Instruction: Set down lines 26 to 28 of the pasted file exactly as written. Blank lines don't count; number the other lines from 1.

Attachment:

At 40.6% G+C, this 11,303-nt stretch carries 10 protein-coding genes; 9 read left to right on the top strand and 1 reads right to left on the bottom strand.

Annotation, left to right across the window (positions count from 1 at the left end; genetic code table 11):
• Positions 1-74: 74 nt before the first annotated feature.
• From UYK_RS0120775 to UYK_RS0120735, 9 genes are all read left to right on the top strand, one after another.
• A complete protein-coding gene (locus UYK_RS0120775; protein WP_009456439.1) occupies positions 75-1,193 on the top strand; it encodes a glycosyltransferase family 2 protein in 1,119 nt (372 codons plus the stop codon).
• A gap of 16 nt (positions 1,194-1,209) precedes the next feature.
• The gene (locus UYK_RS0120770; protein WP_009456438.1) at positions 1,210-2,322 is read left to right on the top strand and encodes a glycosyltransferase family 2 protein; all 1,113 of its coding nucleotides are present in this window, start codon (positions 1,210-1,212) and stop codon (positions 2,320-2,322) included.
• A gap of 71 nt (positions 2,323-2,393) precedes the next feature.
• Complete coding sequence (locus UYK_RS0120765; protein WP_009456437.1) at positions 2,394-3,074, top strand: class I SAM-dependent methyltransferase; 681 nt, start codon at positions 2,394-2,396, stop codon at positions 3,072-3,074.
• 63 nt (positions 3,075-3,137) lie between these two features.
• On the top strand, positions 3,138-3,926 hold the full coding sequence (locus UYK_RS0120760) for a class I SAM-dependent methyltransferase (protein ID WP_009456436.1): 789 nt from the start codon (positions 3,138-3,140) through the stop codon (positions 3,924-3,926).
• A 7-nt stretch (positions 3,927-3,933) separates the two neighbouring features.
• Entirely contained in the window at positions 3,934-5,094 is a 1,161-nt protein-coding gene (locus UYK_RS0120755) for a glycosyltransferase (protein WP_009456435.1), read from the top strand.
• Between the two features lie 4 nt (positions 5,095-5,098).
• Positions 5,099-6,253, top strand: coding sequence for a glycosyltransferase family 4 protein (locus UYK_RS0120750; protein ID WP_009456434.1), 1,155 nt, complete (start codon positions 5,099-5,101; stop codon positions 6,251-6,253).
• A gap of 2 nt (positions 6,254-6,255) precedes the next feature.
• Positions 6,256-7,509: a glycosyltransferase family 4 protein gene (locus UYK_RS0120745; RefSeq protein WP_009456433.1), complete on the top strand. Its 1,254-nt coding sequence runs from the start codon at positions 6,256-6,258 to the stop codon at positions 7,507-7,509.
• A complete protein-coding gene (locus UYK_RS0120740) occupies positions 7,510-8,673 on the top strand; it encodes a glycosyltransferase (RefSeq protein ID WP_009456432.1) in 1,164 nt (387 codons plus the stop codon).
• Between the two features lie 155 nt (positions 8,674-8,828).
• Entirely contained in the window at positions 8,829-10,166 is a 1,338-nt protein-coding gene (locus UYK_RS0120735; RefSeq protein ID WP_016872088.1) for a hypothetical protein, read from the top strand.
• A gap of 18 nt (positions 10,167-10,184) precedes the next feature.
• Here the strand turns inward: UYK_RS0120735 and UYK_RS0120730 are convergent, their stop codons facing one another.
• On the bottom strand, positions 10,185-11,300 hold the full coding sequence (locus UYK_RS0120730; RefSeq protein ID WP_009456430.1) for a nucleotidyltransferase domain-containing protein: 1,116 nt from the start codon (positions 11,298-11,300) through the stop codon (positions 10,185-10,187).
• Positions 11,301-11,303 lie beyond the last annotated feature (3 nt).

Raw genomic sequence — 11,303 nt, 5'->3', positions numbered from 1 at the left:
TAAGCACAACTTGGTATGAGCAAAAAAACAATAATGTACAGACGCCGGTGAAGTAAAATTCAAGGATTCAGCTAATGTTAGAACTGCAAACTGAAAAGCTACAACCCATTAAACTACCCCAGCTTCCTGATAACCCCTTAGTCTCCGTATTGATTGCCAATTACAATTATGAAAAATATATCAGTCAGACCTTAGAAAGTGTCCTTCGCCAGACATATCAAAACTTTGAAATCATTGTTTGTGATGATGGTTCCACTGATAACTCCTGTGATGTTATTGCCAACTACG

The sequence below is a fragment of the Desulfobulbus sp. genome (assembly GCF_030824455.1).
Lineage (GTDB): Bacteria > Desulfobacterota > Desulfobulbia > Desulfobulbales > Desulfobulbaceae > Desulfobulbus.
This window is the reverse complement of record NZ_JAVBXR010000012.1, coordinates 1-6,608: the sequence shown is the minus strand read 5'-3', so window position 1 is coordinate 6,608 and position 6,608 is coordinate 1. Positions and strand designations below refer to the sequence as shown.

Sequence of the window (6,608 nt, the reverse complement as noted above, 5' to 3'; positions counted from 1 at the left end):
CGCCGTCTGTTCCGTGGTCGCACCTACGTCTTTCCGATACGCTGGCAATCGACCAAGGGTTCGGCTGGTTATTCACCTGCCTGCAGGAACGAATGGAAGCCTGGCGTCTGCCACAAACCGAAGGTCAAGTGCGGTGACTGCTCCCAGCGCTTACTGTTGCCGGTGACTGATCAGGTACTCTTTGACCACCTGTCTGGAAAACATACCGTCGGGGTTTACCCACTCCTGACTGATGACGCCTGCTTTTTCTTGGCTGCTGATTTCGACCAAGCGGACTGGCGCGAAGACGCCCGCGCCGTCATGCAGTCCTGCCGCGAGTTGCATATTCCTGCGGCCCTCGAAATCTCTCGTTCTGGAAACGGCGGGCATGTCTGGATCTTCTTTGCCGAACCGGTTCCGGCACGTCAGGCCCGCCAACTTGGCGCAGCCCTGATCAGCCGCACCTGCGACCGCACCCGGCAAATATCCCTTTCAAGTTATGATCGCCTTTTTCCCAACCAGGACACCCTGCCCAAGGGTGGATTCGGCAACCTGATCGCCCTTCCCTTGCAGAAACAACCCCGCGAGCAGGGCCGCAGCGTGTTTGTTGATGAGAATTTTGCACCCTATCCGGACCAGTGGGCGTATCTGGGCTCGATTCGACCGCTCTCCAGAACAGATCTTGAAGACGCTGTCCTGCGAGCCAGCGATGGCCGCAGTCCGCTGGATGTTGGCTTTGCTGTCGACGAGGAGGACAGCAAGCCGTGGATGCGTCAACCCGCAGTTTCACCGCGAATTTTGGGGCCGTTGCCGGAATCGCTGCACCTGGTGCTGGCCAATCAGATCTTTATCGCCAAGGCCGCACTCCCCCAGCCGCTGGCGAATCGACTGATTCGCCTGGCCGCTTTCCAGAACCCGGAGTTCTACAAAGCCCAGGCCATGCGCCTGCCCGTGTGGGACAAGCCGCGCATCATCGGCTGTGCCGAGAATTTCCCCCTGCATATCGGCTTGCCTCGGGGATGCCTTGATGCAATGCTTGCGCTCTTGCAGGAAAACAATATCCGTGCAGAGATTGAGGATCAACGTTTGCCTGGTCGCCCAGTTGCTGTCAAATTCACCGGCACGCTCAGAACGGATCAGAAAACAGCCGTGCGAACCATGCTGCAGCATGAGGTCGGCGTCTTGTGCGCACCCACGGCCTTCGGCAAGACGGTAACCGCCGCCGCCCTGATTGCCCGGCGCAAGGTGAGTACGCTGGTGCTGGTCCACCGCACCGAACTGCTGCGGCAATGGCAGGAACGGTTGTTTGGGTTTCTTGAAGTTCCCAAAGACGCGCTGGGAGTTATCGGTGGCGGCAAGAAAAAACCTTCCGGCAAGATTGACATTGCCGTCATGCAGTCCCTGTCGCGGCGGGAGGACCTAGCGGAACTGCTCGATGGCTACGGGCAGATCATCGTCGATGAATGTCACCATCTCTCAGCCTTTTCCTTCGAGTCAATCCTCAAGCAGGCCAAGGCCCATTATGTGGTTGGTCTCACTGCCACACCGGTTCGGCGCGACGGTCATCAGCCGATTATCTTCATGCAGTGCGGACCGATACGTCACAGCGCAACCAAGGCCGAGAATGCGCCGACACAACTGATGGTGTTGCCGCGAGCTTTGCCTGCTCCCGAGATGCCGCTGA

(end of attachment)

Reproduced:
TAAGCACAACTTGGTATGAGCAAAAAAACAATAATGTACAGACGCCGGTGAAGTAAAATTCAAGGATTCAGCTAATGTTAGAACTGCAAACTGAAAAGCTACAACCCATTAAACTACCCCAGCTTCCTGATAACCCCTTAGTCTCCGTATTGATTGCCAATTACAATTATGAAAAATATATCAGTCAGACCTTAGAAAGTGTCCTTCGCCAGACATATCAAAACTTTGAAATCATTGTTTGTGATGATGGTTCCACTGATAACTCCTGTGATGTTATTGCCAACTACG

The sequence below is a fragment of the Desulfobulbus sp. genome (assembly GCF_030824455.1).
Lineage (GTDB): Bacteria > Desulfobacterota > Desulfobulbia > Desulfobulbales > Desulfobulbaceae > Desulfobulbus.